The committee, representing manufacturers of textile bedding products such as sheets, comforters, pillows and blankets, filed comments with the Senate Commerce Committee in opposition to the current wording of the American Home Fire Safety Act (S. 1798) on July 14.

The AHFSA would require that filled bedding products, such as comforters and pillows, resist burning and would require the adoption of a California draft standard, which is still under development, as the national standard. If approved, the regulation will become effective 90 days after it becomes law.

The Textile Bedding Committee is also working with the California Bureau of Home Furnishings and Thermal Insulation (CBHFTI) on a mandatory flammability regulation for filled textile bedding products. Assembly Bill 603, which was passed by the California Assembly in 2001, gives CBHFTI the authority to regulate these products. The CBHFTI is expected to begin formal rule-making later this year.

The U.S. Consumer Product Safety Commission (CPSC) is also studying textile-bedding flammability and has announced that by the end of 2004, it will begin a review to determine if flammability regulations are needed. The first phase of rulemaking, an Advanced Notice of Proposed Rulemaking, will be included in the agency’s briefing package on mattress flammability, which will be released later this year.

“We are delighted to have the Textile Bedding Committee as an active industry group in the NTA,” said NTA Chairman William E. Giblin, president of Tweave, Inc. “This marks the second new committee we have formed this year, and we welcome this important industry sector. NTA provides many valuable services to its membership and we’re glad to be able to provide this additional key leadership.

“The safety of all bedding products manufactured by our members is a high priority,” added Wright. “We are working cooperatively with California officials and believe we are making good progress in development of a standard test method.”


Textile Heritage Initiative unveiled

August 16, 2004

KANNAPOLIS, NC — A coalition of cotton mill village historians, history groups, museums and others announced during a press conference here last month the launch of a grassroots movement called the “Southwide Textile Heritage Initiative.”

The group announced plans to hold a Southwide Cotton Mill Reunion & Convention in April 2005 and called on “anyone and everyone who ever worked in a mill or lived in a mill town” to get involved now before this history vanishes.

They urged cotton mill people and those concerned with preserving their history to join a new organization named “The Honorary Order of the Bobbin & Shuttle” as a way to support the initiative and become involved.

Although most representatives were from North Carolina, organizers plan to fan out to other Southern textile states.

Institutions concerned with textile history preservation also attended, including the Levine Museum of the New South, Preservation North Carolina, the Gaston County Museum, the NC Humanities Council, the History Department at Catawba College and the American Textile History Museum of Lowell, MA, along with the Charlotte Symphony, which is composing a piece of classical music with a mill heritage theme.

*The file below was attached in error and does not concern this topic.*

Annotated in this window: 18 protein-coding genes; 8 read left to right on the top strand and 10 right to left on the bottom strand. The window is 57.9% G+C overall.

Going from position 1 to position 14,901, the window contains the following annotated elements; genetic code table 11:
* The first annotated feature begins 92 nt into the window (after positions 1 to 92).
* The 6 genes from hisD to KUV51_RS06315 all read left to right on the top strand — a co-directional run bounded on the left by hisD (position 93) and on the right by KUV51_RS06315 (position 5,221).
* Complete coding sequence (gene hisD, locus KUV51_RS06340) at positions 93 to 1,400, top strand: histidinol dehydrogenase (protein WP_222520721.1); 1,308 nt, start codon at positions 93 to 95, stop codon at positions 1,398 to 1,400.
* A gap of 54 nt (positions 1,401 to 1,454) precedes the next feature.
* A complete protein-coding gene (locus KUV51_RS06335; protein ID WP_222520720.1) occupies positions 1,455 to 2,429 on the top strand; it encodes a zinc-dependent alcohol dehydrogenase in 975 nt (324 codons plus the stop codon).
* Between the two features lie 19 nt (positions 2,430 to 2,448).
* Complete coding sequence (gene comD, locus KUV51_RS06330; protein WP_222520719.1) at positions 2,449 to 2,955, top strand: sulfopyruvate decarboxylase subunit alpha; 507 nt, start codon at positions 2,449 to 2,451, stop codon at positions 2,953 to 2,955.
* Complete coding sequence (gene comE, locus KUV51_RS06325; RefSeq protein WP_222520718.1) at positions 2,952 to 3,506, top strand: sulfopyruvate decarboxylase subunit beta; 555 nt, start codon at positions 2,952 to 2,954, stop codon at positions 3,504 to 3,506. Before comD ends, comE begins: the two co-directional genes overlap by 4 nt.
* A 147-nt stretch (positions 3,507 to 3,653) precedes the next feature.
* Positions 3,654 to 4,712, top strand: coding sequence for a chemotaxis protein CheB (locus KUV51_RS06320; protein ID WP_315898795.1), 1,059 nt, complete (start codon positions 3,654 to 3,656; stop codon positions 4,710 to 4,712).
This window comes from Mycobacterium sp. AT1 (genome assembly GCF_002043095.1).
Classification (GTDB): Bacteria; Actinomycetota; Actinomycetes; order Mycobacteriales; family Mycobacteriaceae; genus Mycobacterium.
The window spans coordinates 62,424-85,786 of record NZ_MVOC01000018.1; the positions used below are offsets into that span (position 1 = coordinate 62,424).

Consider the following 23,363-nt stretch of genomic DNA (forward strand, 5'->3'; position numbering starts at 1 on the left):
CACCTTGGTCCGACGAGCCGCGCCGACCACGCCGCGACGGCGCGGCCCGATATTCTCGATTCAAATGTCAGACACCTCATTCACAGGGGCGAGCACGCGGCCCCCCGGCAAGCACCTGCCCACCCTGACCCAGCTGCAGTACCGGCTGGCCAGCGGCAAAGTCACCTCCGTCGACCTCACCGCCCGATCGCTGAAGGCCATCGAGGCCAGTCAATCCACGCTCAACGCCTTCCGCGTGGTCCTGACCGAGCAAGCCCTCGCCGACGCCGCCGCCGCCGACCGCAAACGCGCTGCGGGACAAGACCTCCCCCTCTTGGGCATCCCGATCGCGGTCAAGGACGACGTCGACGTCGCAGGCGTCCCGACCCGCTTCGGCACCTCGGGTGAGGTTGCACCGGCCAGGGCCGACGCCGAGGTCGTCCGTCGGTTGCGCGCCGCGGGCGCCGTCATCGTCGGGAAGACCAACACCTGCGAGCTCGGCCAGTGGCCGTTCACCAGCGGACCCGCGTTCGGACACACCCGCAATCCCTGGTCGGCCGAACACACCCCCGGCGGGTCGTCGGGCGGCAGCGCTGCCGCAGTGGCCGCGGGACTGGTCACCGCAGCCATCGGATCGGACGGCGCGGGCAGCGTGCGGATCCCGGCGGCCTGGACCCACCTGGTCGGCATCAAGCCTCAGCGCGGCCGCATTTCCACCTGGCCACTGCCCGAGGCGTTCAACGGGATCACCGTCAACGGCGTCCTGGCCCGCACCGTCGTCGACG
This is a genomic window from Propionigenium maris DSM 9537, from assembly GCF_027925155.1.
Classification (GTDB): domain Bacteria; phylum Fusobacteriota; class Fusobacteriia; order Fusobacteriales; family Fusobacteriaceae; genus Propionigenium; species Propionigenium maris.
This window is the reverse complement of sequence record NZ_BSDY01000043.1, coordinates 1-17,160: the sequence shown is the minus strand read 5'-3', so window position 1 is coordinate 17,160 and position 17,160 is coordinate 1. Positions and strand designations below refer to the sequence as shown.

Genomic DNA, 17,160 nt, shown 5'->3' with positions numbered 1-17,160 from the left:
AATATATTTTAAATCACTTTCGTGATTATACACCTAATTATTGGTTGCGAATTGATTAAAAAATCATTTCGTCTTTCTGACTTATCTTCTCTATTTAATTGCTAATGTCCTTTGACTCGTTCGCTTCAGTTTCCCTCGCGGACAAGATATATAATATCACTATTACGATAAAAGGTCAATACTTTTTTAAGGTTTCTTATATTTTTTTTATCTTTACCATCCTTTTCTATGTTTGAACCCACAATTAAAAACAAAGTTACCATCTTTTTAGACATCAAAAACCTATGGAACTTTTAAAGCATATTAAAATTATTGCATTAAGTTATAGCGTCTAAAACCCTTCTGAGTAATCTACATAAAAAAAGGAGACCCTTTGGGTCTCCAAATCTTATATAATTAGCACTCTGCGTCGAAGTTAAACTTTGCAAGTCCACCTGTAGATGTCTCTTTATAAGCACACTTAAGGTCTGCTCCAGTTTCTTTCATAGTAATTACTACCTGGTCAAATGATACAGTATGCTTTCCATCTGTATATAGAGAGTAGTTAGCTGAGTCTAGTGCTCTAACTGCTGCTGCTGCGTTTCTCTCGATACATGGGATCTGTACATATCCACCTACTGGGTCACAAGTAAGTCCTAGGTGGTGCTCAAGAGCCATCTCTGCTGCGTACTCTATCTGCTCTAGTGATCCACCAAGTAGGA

Support has been conveyed from the NC Division of Archives & History, as well as U.S. Rep. Richard Burr (R-NC). Alice Garland, director of Sen. John Edwards’ North Carolina office, attended the press conference and planning session.

“Today we stand in front of old Cannon Plant #1, a little less than a year from the terrible day that the Pillowtex Corporation announced the biggest industrial shutdown in Carolina history,” said initiative coordinator Lynn Rumley. “Pillowtex was not the first textile company to close, nor it will be the last. Maybe something can be done about losing our region’s textile industry, maybe not. But, before the last whistle blows, there is something we can do. We can preserve the history and heritage of this industry and its people.”

For more information, visit www.TextileHeritage.org, call (336) 284-6040 or send mail to Textile Heritage, PO Box 336, Cooleemee, NC 27014.


Texas farmers optimistic about state production

August 16, 2004

By Odyll Santos

Reports from West Texas indicate that the cotton crop in the region is doing very well, with expectations that it could contribute to total state production that could approach 6.0 million 480-pound bales for the 2004-05 season.

In a summary of a Plains Cotton Advisory Group monthly meeting, held in Lubbock, TX, during the first week of August, agronomists, producer representatives and others who attended were cautiously optimistic about cotton.

The High Plains region of West Texas produces the bulk of the cotton in the state. With USDA’s crop and supply/demand report still to come on August 12, expectations for the region’s crop and for that of the entire state were high. Those who attended the meeting believe that Texas production has the potential to climb beyond the 5.96 million bales some had estimated.